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Possible Watergate reboot in new era of political TV

The Trump impeachment inquiry is likely to draw high ratings in an era of modern media consumption on multiple screens, with streaming and broadcast options.
Credit: AP
FILE - In this May 18, 1973, file photo, the hearing of the Senate select committee on the Watergate case on Capitol Hill in Washington. In 1973, millions of Americans tuned in to what Variety called "the hottest daytime soap opera" _ the Senate Watergate hearings that eventually led to President Richard Nixon's resignation. For multiple reasons, notably a transformed media landscape, there's unlikely to be a similar communal experience when the House impeachment inquiry targeting Donald Trump goes on national television starting Nov. 13, 2019. (AP Photo)

WASHINGTON — Some might say it was the event of the century when for the first time in over one hundred years, the United States Congress moved to impeach a president back in 1973.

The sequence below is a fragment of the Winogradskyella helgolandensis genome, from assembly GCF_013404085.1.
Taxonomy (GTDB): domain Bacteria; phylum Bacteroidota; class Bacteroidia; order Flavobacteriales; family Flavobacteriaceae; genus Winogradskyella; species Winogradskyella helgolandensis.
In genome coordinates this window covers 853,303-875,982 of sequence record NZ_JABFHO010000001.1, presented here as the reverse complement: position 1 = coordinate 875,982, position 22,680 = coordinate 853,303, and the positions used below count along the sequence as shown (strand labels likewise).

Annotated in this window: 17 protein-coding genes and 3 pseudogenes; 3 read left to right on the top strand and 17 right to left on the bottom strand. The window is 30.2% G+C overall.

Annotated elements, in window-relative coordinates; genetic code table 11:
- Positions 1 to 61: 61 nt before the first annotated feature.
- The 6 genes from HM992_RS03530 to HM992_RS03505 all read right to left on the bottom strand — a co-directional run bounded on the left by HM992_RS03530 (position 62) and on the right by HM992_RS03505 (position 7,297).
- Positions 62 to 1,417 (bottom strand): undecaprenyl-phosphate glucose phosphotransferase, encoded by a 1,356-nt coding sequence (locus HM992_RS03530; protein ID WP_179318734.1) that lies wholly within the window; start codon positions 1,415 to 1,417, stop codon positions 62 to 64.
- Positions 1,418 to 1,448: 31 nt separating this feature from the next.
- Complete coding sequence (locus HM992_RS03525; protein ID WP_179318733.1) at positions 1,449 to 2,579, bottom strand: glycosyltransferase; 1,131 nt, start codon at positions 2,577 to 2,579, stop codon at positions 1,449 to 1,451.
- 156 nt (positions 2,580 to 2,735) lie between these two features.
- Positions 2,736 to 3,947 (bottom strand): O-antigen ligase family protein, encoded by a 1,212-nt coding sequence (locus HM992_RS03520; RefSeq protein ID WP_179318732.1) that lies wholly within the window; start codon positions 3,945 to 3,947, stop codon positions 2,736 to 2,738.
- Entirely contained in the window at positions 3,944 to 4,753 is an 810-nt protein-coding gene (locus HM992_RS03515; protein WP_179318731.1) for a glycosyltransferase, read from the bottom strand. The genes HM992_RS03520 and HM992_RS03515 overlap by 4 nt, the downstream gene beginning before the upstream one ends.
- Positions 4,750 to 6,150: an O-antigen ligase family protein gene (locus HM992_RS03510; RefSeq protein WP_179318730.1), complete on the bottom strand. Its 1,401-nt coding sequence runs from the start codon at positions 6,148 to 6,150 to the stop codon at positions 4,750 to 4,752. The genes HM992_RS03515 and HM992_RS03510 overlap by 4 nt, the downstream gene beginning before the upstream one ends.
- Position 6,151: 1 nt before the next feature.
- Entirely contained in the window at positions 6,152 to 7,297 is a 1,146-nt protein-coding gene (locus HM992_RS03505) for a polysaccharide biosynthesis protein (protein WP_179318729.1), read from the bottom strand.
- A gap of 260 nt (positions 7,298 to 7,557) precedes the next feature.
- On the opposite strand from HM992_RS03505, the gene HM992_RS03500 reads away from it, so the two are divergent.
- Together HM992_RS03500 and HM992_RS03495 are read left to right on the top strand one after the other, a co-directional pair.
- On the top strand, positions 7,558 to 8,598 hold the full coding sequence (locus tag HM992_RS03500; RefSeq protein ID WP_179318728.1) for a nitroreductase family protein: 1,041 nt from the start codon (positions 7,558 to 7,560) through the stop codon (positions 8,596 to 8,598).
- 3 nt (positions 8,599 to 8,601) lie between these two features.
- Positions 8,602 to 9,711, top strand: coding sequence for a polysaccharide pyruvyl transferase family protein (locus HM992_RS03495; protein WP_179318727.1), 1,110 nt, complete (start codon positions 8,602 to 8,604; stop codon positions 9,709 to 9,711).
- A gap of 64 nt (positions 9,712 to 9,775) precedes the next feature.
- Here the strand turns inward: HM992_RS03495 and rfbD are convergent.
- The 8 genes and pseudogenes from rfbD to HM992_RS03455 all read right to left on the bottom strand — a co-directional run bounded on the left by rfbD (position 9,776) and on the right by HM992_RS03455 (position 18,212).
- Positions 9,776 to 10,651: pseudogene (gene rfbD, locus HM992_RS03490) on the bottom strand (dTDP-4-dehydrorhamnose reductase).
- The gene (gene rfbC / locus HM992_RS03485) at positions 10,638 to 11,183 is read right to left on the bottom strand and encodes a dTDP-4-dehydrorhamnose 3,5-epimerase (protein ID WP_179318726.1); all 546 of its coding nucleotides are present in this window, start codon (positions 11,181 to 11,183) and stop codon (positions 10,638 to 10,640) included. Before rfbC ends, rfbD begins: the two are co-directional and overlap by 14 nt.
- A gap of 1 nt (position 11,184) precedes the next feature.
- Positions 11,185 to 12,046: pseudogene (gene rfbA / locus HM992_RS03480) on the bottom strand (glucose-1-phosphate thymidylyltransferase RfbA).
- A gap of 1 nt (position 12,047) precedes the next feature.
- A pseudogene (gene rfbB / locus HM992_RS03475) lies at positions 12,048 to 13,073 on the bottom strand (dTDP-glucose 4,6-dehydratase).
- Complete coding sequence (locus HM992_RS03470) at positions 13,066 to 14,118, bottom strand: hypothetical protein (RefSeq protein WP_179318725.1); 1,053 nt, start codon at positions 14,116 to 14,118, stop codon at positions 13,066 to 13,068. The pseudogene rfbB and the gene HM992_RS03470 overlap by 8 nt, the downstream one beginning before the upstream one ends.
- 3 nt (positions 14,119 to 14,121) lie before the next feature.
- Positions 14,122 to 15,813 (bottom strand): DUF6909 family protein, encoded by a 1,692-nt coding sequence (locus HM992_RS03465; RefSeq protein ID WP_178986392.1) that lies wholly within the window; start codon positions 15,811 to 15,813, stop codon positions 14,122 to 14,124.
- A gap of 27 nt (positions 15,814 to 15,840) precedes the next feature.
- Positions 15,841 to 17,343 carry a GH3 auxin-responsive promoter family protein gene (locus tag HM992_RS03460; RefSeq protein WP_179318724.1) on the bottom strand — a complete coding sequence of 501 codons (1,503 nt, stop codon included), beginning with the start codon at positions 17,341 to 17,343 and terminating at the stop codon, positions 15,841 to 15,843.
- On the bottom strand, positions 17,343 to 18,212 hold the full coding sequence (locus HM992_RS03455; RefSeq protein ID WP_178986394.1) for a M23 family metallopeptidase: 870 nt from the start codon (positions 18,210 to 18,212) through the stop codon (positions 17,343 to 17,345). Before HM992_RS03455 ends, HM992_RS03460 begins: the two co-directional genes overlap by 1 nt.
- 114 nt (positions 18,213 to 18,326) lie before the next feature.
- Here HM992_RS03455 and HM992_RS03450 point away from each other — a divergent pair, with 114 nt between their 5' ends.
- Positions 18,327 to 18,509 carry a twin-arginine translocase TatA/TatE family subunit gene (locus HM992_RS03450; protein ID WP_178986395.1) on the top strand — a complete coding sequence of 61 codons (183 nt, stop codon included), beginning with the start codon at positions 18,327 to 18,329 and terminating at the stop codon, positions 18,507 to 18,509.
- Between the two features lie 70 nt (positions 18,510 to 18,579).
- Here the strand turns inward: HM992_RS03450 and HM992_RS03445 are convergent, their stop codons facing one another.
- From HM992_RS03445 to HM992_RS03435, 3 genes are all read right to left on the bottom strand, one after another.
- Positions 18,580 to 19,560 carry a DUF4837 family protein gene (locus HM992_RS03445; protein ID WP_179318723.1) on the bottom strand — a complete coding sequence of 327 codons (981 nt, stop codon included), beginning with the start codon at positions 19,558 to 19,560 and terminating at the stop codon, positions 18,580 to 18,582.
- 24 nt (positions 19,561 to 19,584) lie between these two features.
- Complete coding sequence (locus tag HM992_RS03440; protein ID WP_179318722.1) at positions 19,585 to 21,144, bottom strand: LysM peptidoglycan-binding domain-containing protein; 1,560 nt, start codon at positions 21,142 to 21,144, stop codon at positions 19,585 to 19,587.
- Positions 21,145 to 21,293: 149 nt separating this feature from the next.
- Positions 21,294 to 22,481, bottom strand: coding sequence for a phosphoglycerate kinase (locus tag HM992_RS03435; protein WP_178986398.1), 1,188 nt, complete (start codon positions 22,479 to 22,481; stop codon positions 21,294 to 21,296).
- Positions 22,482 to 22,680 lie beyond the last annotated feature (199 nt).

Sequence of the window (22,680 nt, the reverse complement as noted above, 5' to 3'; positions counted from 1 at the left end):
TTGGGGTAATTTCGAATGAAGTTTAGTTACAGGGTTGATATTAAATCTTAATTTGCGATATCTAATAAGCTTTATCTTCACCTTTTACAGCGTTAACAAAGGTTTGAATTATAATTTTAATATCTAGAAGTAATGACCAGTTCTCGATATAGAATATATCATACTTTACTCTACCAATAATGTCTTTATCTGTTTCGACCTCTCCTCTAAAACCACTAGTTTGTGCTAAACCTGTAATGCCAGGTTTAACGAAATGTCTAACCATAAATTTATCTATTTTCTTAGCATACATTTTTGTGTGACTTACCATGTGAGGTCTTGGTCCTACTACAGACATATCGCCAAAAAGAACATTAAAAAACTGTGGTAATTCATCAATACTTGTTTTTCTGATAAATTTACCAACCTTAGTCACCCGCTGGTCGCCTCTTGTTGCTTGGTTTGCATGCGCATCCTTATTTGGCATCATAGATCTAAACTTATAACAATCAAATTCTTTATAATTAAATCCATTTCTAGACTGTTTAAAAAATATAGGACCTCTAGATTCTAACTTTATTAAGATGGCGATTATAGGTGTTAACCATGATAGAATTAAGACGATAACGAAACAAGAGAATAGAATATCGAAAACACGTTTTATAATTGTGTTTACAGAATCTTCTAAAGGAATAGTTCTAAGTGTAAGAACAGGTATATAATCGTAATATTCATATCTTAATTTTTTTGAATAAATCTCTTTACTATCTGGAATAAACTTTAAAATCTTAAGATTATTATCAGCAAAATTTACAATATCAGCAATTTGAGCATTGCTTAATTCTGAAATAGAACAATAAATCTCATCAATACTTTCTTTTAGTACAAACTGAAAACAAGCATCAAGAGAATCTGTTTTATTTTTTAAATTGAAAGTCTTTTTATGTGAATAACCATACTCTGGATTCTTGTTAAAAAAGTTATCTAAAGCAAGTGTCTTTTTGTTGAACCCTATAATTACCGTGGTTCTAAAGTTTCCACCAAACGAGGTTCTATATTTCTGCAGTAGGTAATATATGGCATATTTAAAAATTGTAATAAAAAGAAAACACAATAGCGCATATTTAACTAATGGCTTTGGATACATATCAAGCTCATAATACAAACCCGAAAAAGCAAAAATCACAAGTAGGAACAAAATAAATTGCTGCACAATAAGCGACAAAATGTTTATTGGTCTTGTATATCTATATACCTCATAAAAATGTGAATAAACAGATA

During that time tens of millions of Americans tuned in to watch the Senate Watergate hearings. Variety labeled the spectacle "the hottest daytime soap opera," as David Crary of the Associated Press points out. 

President Nixon would later resign the office on August 9, of 1974

As the Associated Press points out in their report, it was estimated that over 80% of Americans tuned in to some part of the Watergate telecasts back in the early 70s, a number that Gallup puts at around 71 percent.

This time the stakes are still high, but Americans in the U.S. and around the world can now watch on multiple screens and stream inquiry hearings online from multiple sources. How this will influence public opinion in favor or against impeachment only time will tell. 

The impeachment inquiry of President Donald Trump has entered its public phase and will go live Wednesday in front of the world. Social media platforms will provide a running public dialogue alongside the multiple broadcast sources and consumption devices that were a thing of imagination during Nixon's era. 

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This public inquiry which will continue to analyze the White House's Ukraine scandal and the phone call that allegedly contained a quid pro quo demand, will be the first in an era of social media and two-screen media consumption. Many will be viewing proceedings on one screen while reading real-time comments and posts on platforms like Twitter, Instagram and Facebook. 

During coverage of the Watergate hearings in 1973, ABC, NBC, PBS and CBS rotated between the networks to broadcast daily coverage, as well as prime time replays of the proceedings that led to the eventual resignation of President Nixon. Gallup estimates that 250 hours of televised hearings were broadcast live.